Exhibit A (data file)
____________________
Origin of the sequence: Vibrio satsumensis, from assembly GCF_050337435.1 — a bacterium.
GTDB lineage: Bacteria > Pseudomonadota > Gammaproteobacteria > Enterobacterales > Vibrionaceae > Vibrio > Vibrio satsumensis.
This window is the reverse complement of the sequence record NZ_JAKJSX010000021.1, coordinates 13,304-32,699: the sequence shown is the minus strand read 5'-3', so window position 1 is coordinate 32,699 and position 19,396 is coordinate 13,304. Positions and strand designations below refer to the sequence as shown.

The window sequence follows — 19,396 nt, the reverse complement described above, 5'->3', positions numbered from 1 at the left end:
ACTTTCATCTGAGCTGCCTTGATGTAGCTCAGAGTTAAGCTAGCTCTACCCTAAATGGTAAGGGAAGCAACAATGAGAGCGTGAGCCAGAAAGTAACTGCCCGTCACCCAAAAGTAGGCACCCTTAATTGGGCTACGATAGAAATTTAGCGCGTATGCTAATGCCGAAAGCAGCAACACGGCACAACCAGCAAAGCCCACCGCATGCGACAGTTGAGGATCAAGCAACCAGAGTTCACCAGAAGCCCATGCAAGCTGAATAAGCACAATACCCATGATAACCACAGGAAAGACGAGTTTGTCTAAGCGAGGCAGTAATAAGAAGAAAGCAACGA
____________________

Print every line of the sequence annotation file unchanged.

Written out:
Origin of the sequence: Vibrio satsumensis, from assembly GCF_050337435.1 — a bacterium.
GTDB lineage: Bacteria > Pseudomonadota > Gammaproteobacteria > Enterobacterales > Vibrionaceae > Vibrio > Vibrio satsumensis.
This window is the reverse complement of the sequence record NZ_JAKJSX010000021.1, coordinates 13,304-32,699: the sequence shown is the minus strand read 5'-3', so window position 1 is coordinate 32,699 and position 19,396 is coordinate 13,304. Positions and strand designations below refer to the sequence as shown.

The window sequence follows — 19,396 nt, the reverse complement described above, 5'->3', positions numbered from 1 at the left end:
ACTTTCATCTGAGCTGCCTTGATGTAGCTCAGAGTTAAGCTAGCTCTACCCTAAATGGTAAGGGAAGCAACAATGAGAGCGTGAGCCAGAAAGTAACTGCCCGTCACCCAAAAGTAGGCACCCTTAATTGGGCTACGATAGAAATTTAGCGCGTATGCTAATGCCGAAAGCAGCAACACGGCACAACCAGCAAAGCCCACCGCATGCGACAGTTGAGGATCAAGCAACCAGAGTTCACCAGAAGCCCATGCAAGCTGAATAAGCACAATACCCATGATAACCACAGGAAAGACGAGTTTGTCTAAGCGAGGCAGTAATAAGAAGAAAGCAACGA